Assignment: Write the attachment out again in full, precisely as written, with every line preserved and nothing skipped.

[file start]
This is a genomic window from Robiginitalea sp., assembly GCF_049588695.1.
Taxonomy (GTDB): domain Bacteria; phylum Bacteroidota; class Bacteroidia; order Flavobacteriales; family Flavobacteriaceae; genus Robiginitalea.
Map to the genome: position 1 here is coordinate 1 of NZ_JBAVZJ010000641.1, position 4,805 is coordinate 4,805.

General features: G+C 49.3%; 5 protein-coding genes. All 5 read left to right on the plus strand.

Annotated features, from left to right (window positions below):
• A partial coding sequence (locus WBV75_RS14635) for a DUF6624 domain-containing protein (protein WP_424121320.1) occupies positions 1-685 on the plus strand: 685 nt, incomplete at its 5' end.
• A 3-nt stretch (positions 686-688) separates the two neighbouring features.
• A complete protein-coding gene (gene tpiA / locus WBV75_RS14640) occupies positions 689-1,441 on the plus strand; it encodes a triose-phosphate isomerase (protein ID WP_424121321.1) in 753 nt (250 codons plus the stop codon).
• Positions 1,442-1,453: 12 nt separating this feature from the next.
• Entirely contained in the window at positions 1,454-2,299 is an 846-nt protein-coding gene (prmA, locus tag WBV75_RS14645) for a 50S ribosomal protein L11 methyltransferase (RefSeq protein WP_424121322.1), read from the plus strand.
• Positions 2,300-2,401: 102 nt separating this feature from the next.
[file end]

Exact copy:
This is a genomic window from Robiginitalea sp., assembly GCF_049588695.1.
Taxonomy (GTDB): domain Bacteria; phylum Bacteroidota; class Bacteroidia; order Flavobacteriales; family Flavobacteriaceae; genus Robiginitalea.
Map to the genome: position 1 here is coordinate 1 of NZ_JBAVZJ010000641.1, position 4,805 is coordinate 4,805.

General features: G+C 49.3%; 5 protein-coding genes. All 5 read left to right on the plus strand.

Annotated features, from left to right (window positions below):
• A partial coding sequence (locus WBV75_RS14635) for a DUF6624 domain-containing protein (protein WP_424121320.1) occupies positions 1-685 on the plus strand: 685 nt, incomplete at its 5' end.
• A 3-nt stretch (positions 686-688) separates the two neighbouring features.
• A complete protein-coding gene (gene tpiA / locus WBV75_RS14640) occupies positions 689-1,441 on the plus strand; it encodes a triose-phosphate isomerase (protein ID WP_424121321.1) in 753 nt (250 codons plus the stop codon).
• Positions 1,442-1,453: 12 nt separating this feature from the next.
• Entirely contained in the window at positions 1,454-2,299 is an 846-nt protein-coding gene (prmA, locus tag WBV75_RS14645) for a 50S ribosomal protein L11 methyltransferase (RefSeq protein WP_424121322.1), read from the plus strand.
• Positions 2,300-2,401: 102 nt separating this feature from the next.